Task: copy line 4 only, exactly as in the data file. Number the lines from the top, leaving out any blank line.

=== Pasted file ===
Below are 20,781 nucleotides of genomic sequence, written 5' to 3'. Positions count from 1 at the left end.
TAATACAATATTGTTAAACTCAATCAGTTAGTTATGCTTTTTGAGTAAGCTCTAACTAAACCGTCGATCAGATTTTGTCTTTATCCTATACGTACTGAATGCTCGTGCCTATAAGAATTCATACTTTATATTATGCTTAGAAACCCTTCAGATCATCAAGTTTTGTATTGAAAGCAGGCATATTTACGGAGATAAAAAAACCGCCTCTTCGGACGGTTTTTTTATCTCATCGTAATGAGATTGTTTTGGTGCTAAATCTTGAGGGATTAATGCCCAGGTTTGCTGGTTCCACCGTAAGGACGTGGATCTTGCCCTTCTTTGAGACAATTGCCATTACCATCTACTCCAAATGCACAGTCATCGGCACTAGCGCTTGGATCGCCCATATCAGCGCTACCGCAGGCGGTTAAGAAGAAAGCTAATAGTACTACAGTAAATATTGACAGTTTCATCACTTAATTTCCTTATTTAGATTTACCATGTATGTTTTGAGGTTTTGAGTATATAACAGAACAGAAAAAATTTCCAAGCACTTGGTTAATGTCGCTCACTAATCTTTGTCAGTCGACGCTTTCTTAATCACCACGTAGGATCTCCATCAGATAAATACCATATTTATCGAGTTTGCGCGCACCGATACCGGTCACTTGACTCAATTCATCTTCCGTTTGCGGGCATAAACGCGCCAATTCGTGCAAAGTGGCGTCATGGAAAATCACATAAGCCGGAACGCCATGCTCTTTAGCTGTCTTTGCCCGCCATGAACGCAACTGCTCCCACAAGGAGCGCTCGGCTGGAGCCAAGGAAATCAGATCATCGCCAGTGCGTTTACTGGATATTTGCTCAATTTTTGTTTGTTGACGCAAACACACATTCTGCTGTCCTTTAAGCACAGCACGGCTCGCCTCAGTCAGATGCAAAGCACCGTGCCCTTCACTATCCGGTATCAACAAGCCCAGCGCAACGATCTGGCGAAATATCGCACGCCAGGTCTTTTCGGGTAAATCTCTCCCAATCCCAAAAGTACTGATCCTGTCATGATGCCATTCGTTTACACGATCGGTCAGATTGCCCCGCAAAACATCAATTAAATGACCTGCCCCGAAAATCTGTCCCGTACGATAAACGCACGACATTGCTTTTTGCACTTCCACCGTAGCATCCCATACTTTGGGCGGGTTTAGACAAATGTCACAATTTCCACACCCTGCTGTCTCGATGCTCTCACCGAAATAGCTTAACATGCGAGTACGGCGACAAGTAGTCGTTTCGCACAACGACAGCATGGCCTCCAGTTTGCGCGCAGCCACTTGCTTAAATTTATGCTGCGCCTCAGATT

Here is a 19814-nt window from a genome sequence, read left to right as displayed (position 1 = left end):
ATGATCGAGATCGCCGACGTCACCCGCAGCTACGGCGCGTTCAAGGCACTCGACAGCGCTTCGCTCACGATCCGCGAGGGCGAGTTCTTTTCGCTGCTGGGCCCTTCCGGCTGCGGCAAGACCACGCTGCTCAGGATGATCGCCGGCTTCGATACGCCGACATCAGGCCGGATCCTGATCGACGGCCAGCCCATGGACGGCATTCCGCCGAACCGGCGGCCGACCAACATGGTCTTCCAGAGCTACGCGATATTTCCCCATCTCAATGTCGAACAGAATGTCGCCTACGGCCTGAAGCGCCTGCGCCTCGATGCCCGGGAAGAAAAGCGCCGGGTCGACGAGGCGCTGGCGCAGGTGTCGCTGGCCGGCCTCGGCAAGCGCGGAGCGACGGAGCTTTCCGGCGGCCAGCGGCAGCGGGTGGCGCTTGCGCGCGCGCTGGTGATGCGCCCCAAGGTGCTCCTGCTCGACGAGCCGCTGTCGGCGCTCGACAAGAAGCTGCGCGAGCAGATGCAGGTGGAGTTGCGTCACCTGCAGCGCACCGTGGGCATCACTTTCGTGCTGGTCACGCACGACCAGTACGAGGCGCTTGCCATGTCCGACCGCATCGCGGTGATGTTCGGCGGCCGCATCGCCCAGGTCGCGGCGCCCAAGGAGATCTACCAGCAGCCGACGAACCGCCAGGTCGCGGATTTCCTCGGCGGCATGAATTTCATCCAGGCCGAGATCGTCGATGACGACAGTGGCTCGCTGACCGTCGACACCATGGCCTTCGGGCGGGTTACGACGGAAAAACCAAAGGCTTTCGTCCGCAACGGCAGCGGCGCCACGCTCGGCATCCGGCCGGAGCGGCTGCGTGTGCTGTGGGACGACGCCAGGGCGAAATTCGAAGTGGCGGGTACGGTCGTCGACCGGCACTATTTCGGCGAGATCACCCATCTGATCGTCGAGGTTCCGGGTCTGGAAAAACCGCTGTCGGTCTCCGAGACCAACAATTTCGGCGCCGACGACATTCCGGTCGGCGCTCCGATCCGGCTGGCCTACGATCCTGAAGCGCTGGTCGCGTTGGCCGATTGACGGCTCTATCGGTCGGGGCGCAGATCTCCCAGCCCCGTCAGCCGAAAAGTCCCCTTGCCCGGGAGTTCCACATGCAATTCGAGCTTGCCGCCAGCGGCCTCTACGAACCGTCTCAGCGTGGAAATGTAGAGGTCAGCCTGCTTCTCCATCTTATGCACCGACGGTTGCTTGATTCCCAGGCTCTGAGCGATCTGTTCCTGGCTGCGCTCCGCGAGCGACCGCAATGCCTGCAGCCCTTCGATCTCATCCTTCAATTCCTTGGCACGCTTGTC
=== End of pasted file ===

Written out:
ATGATCGAGATCGCCGACGTCACCCGCAGCTACGGCGCGTTCAAGGCACTCGACAGCGCTTCGCTCACGATCCGCGAGGGCGAGTTCTTTTCGCTGCTGGGCCCTTCCGGCTGCGGCAAGACCACGCTGCTCAGGATGATCGCCGGCTTCGATACGCCGACATCAGGCCGGATCCTGATCGACGGCCAGCCCATGGACGGCATTCCGCCGAACCGGCGGCCGACCAACATGGTCTTCCAGAGCTACGCGATATTTCCCCATCTCAATGTCGAACAGAATGTCGCCTACGGCCTGAAGCGCCTGCGCCTCGATGCCCGGGAAGAAAAGCGCCGGGTCGACGAGGCGCTGGCGCAGGTGTCGCTGGCCGGCCTCGGCAAGCGCGGAGCGACGGAGCTTTCCGGCGGCCAGCGGCAGCGGGTGGCGCTTGCGCGCGCGCTGGTGATGCGCCCCAAGGTGCTCCTGCTCGACGAGCCGCTGTCGGCGCTCGACAAGAAGCTGCGCGAGCAGATGCAGGTGGAGTTGCGTCACCTGCAGCGCACCGTGGGCATCACTTTCGTGCTGGTCACGCACGACCAGTACGAGGCGCTTGCCATGTCCGACCGCATCGCGGTGATGTTCGGCGGCCGCATCGCCCAGGTCGCGGCGCCCAAGGAGATCTACCAGCAGCCGACGAACCGCCAGGTCGCGGATTTCCTCGGCGGCATGAATTTCATCCAGGCCGAGATCGTCGATGACGACAGTGGCTCGCTGACCGTCGACACCATGGCCTTCGGGCGGGTTACGACGGAAAAACCAAAGGCTTTCGTCCGCAACGGCAGCGGCGCCACGCTCGGCATCCGGCCGGAGCGGCTGCGTGTGCTGTGGGACGACGCCAGGGCGAAATTCGAAGTGGCGGGTACGGTCGTCGACCGGCACTATTTCGGCGAGATCACCCATCTGATCGTCGAGGTTCCGGGTCTGGAAAAACCGCTGTCGGTCTCCGAGACCAACAATTTCGGCGCCGACGACATTCCGGTCGGCGCTCCGATCCGGCTGGCCTACGATCCTGAAGCGCTGGTCGCGTTGGCCGATTGACGGCTCTATCGGTCGGGGCGCAGATCTCCCAGCCCCGTCAGCCGAAAAGTCCCCTTGCCCGGGAGTTCCACATGCAATTCGAGCTTGCCGCCAGCGGCCTCTACGAACCGTCTCAGCGTGGAAATGTAGAGGTCAGCCTGCTTCTCCATCTTATGCACCGACGGTTGCTTGATTCCCAGGCTCTGAGCGATCTGTTCCTGGCTGCGCTCCGCGAGCGACCGCAATGCCTGCAGCCCTTCGATCTCATCCTTCAATTCCTTGGCACGCTTGTC